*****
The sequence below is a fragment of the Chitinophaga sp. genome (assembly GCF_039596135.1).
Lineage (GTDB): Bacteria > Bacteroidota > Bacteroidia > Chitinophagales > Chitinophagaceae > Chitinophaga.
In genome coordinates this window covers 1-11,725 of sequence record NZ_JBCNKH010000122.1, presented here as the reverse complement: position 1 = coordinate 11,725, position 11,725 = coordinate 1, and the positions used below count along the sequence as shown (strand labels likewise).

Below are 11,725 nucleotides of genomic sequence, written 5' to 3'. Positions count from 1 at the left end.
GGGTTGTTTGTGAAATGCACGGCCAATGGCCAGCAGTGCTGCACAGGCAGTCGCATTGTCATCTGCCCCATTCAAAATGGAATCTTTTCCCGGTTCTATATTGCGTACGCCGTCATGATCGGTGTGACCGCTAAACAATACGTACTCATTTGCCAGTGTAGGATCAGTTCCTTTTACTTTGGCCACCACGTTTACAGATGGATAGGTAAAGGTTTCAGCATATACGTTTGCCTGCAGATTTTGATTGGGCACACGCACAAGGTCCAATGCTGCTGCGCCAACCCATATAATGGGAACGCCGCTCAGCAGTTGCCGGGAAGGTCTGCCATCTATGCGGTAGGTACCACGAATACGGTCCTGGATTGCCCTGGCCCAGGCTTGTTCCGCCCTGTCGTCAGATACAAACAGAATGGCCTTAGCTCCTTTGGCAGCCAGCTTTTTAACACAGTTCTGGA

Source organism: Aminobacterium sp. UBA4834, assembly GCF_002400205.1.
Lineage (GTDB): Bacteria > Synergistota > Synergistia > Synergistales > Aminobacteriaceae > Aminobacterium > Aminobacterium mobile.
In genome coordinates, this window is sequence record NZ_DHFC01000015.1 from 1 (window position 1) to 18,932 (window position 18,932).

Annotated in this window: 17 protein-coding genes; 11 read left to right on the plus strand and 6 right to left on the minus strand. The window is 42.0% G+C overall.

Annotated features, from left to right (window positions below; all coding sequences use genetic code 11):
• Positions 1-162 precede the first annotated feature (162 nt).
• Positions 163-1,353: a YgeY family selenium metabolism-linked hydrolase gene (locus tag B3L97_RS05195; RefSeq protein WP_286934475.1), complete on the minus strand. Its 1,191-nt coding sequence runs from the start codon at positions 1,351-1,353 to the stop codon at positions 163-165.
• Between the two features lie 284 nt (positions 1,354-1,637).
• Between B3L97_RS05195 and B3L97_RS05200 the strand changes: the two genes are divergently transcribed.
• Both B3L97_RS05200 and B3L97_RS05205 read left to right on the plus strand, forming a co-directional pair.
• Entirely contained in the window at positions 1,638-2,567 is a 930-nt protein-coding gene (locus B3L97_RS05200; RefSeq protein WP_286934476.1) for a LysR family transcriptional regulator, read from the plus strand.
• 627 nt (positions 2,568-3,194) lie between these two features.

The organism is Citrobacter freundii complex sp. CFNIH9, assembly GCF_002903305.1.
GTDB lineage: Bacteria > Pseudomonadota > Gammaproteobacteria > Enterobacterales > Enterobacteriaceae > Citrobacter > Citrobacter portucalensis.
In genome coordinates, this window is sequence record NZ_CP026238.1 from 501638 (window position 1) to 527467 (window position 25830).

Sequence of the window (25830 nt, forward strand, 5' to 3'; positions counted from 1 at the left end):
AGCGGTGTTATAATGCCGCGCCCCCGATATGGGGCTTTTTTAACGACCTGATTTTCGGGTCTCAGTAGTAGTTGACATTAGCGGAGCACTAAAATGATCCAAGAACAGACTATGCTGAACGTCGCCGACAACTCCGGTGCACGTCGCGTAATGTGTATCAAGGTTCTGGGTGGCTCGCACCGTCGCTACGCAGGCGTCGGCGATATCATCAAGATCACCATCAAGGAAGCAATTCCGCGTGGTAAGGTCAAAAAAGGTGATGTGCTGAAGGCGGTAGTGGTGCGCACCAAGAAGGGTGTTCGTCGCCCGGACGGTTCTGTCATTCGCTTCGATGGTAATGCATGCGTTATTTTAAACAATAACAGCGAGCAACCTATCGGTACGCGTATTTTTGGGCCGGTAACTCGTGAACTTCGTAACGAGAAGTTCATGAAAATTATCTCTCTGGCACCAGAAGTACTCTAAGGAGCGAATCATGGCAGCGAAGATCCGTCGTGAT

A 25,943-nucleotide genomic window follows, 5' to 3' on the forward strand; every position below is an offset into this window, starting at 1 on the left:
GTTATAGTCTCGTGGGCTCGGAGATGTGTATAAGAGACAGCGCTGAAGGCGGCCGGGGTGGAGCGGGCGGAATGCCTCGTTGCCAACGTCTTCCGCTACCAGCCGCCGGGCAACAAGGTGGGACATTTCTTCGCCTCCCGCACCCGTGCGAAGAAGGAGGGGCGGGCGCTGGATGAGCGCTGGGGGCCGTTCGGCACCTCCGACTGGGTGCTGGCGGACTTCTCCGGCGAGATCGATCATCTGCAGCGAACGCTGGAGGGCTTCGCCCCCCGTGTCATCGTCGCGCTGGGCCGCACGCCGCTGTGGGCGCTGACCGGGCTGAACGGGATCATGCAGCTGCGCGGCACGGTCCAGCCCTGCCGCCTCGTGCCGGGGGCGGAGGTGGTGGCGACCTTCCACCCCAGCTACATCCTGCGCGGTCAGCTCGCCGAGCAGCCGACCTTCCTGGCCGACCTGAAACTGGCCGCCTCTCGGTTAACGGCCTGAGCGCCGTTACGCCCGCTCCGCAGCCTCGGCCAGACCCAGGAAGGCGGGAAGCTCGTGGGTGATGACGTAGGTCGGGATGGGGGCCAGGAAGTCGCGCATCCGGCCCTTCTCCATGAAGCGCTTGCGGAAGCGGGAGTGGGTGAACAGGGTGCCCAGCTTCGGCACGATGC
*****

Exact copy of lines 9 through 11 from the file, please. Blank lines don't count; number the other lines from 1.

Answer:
Annotated in this window: 17 protein-coding genes; 11 read left to right on the plus strand and 6 right to left on the minus strand. The window is 42.0% G+C overall.

Annotated features, from left to right (window positions below; all coding sequences use genetic code 11):
• Positions 1-162 precede the first annotated feature (162 nt).